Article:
In the event of catastrophic injury, your lawyer might seek the input of a doctor, occupational therapist, or other professional familiar with the challenges faced by disabled persons to predict the type of care that you will require. Less serious injuries also have future care costs. Your health care professional may prescribe painkilling injections or massage to provide symptomatic relief. Future care covers everything from prescription medicines, to physical therapy, to support workers. These damages are unique to your case. A personal injury lawyer has the experience to understand the type of support and care you will need – and make sure this is included in your settlement.

Past Loss Wages

Past wage loss compensates an injured person for their inability to earn their regular income while injured. To seek this damage, you need to be working at the time of injury. Your own Section B insurance provides a modest sum while you are off work due to injury, but this is usually inadequate to make you whole. Section B provides an injured person a maximum of $250 per week in lost wage support. Some people have separate short- and long-term disability insurance through their employer or union. Disability policies will provide more money than Section B but these are also insufficient to provide 100% of your salary. Any remainder has to be recouped from the wrongdoer who caused your injury. When you receive pay from your employer by using your sick or vacation days, this is still considered past wage loss as those days are unavailable to you for unrelated sickness or leisure. The court will assess past wage loss by looking at your employment and taxation records.

Future Loss of Income or Diminished Earning Capacity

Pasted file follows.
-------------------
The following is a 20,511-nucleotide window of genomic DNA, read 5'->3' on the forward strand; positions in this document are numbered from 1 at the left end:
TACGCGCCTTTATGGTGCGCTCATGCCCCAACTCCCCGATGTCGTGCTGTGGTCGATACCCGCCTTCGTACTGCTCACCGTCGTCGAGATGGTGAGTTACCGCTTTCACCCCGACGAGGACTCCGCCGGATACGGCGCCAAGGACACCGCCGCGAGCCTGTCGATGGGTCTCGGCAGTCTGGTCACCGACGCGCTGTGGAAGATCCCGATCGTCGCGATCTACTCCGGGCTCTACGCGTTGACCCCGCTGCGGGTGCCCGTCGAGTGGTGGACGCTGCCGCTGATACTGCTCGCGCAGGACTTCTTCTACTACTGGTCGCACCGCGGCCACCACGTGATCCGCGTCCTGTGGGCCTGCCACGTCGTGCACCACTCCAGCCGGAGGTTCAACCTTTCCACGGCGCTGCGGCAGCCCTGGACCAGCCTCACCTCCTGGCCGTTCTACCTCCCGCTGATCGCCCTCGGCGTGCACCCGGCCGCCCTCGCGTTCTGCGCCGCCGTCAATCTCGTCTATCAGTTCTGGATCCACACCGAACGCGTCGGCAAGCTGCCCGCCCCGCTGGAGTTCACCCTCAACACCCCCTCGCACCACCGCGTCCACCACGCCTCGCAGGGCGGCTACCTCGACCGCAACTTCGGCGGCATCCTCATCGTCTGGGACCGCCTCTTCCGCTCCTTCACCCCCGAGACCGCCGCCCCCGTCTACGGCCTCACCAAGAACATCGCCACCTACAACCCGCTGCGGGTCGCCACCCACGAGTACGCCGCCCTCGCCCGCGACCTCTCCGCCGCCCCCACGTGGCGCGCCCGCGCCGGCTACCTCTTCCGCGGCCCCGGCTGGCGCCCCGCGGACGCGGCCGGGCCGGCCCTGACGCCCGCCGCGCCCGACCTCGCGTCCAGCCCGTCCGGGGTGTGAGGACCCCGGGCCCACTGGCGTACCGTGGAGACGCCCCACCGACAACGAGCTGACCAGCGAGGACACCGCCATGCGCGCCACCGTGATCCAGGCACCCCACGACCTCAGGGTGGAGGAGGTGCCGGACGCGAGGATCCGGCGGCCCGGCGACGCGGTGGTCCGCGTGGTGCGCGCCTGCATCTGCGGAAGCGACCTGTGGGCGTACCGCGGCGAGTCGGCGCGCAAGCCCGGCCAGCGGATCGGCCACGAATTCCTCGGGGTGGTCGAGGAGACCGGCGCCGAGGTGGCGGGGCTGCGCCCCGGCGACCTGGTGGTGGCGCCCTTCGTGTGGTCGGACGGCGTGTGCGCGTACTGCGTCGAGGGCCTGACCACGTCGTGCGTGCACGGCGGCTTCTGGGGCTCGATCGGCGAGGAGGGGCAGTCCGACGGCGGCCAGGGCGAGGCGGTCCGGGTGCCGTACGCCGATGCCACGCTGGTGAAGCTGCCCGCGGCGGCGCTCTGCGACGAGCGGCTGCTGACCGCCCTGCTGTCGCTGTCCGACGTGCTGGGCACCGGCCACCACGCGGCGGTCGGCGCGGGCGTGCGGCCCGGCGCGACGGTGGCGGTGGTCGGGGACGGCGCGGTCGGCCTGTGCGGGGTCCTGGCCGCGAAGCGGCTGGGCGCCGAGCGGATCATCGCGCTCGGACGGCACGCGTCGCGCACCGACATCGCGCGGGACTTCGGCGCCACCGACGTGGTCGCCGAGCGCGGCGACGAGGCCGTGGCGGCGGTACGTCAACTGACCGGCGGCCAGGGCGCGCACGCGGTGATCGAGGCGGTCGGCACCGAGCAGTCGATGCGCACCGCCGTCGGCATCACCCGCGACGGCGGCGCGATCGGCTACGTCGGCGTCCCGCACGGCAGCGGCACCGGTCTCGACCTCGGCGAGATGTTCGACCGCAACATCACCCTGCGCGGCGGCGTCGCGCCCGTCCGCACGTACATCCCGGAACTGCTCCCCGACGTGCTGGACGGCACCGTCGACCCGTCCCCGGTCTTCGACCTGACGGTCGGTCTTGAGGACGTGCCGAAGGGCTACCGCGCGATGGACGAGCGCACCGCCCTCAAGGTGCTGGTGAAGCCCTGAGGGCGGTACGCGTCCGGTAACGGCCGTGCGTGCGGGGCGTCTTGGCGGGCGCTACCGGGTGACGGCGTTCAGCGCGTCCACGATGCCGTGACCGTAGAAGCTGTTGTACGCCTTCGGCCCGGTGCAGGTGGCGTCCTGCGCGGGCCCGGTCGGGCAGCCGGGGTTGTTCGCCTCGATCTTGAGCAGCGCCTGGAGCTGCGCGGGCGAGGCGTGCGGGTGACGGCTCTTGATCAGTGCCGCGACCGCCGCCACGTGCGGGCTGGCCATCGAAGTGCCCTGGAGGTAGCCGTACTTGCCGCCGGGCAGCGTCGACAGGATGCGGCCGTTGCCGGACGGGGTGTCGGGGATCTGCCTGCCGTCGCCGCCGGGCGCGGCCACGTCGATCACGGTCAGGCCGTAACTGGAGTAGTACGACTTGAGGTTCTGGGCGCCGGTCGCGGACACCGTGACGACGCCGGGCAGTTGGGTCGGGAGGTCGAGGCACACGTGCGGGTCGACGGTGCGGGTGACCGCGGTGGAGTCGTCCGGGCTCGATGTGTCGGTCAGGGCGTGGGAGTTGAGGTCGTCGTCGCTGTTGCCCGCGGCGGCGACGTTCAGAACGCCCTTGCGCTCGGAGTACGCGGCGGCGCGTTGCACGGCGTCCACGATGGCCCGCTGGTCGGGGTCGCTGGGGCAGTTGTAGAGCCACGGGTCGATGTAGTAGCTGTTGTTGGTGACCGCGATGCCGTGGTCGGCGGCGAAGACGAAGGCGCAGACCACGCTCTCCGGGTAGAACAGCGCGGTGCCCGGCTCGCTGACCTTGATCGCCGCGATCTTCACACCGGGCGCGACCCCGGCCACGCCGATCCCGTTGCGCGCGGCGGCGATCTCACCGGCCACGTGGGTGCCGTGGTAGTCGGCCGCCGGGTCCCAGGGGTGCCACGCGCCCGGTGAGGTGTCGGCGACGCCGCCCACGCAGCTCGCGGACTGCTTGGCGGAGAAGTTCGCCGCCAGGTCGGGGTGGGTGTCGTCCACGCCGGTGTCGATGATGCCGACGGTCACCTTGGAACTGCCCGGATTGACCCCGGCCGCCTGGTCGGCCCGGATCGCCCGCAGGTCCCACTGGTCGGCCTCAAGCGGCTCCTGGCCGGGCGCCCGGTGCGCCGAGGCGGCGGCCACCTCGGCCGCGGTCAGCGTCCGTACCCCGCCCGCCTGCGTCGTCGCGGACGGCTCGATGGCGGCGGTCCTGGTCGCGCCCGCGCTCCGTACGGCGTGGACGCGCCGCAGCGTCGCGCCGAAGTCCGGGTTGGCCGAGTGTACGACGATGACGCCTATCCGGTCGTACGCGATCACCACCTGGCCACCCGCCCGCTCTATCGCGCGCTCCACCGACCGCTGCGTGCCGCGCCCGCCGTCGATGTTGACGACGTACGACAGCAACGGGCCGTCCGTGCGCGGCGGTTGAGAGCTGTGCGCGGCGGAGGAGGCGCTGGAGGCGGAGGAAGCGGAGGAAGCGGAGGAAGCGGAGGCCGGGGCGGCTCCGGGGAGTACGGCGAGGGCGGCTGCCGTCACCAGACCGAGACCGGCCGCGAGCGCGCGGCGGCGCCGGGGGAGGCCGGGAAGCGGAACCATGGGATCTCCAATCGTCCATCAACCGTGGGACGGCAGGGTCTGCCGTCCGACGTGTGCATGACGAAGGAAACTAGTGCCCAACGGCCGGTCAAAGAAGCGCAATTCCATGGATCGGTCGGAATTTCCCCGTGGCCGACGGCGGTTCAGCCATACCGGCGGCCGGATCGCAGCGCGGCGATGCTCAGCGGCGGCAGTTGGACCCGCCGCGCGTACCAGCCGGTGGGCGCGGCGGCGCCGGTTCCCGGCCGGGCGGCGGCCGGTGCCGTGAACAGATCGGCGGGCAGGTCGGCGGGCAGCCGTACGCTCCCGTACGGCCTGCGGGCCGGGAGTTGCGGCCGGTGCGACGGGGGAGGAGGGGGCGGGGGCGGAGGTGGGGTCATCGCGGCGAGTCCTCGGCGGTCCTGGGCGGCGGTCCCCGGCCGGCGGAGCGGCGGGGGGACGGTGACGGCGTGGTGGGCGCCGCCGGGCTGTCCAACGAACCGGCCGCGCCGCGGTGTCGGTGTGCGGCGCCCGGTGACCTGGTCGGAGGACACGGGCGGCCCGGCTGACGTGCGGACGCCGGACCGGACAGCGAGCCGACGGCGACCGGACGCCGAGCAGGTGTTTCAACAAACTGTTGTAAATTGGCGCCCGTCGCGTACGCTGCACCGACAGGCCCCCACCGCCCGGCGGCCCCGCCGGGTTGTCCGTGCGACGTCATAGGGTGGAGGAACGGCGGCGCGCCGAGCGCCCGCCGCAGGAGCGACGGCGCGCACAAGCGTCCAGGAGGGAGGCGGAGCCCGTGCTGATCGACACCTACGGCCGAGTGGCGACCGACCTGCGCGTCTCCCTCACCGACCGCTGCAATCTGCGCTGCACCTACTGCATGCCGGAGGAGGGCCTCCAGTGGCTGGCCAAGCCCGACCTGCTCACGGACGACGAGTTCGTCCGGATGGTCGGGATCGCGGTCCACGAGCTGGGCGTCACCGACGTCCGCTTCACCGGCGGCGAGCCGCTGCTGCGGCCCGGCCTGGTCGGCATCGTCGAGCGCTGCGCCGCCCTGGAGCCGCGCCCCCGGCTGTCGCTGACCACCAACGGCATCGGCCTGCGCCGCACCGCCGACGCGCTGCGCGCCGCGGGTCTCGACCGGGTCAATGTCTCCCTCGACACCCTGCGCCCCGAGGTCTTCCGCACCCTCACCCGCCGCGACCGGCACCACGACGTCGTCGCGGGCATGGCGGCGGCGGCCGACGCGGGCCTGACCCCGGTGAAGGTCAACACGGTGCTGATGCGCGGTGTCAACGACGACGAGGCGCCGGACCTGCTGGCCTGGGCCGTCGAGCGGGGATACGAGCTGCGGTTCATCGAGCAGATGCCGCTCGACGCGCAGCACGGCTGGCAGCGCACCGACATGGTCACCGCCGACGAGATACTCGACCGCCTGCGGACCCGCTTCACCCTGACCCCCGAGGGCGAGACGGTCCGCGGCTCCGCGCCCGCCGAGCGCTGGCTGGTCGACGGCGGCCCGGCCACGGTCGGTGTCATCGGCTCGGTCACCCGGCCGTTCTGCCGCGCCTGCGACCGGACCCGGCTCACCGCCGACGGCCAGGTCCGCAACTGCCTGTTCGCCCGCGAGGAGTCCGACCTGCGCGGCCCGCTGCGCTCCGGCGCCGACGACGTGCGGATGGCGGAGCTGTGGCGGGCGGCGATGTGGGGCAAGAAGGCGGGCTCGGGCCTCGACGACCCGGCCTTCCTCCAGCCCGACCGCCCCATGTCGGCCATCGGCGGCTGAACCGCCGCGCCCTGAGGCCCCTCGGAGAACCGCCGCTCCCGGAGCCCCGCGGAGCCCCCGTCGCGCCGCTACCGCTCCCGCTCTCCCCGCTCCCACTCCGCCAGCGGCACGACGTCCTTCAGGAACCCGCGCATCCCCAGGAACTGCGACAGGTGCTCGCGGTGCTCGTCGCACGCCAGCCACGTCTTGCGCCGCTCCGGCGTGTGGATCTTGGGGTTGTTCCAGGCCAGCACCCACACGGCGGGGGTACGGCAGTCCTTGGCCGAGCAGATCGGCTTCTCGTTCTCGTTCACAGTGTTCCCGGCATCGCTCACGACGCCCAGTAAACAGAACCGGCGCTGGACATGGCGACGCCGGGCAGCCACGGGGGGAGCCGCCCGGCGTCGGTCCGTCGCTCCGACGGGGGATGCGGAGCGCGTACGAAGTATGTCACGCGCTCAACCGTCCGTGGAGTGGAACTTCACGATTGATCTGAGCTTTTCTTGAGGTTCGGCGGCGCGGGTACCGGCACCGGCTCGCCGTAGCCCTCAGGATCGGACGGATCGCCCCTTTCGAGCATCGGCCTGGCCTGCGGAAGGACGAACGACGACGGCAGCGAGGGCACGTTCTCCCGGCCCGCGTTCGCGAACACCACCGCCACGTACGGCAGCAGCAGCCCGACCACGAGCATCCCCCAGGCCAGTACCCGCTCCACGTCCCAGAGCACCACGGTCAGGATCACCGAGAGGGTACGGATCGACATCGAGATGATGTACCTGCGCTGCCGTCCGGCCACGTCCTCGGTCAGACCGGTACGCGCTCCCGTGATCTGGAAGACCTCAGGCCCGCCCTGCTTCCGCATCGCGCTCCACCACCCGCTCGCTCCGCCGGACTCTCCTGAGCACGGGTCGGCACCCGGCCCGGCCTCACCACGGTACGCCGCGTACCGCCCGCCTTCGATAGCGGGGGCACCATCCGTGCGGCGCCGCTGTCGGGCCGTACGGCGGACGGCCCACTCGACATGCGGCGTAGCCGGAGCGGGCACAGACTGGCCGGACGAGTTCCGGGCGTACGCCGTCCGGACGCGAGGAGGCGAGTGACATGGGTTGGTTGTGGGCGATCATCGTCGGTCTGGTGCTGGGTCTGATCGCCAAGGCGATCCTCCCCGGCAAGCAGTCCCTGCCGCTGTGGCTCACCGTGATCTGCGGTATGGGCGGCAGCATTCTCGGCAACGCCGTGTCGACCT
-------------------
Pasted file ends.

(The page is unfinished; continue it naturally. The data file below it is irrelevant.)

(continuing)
Past wage loss compensates a person for the past losses they have already suffered. Lost earning capacity is forward looking - it seeks to compensate someone for their reduced capacity to earn money in the future. If a carpenter loses their arm, they will have a reduced earning potential because they can’t work as quickly or efficiently, if at all. Future earning capacity must account for the possibility of promotions, wage increases, or skills and experience that will make you more marketable and thus eligible for a higher salary. This calculation also involves looking at the number of years you have left in the workforce. The courts will also consider the possibility that the symptoms will dissipate over time and apply a deduction if the evidence warrants this.

MacGillivray Law is Here to Help

No amount of financial compensation can undo the wrong you’ve experienced. It can, however, provide the resources you need to help with your recovery and your future. The calculation of damages is complicated and relies heavily on past case law. This is why having an experienced personal injury lawyer in your corner is so important. We have the skills and experience to fight back against insurance giants, who often have the upper hand against their insured.

If you have been injured in an accident and are unsure of your rights, contact us today for a free consultation.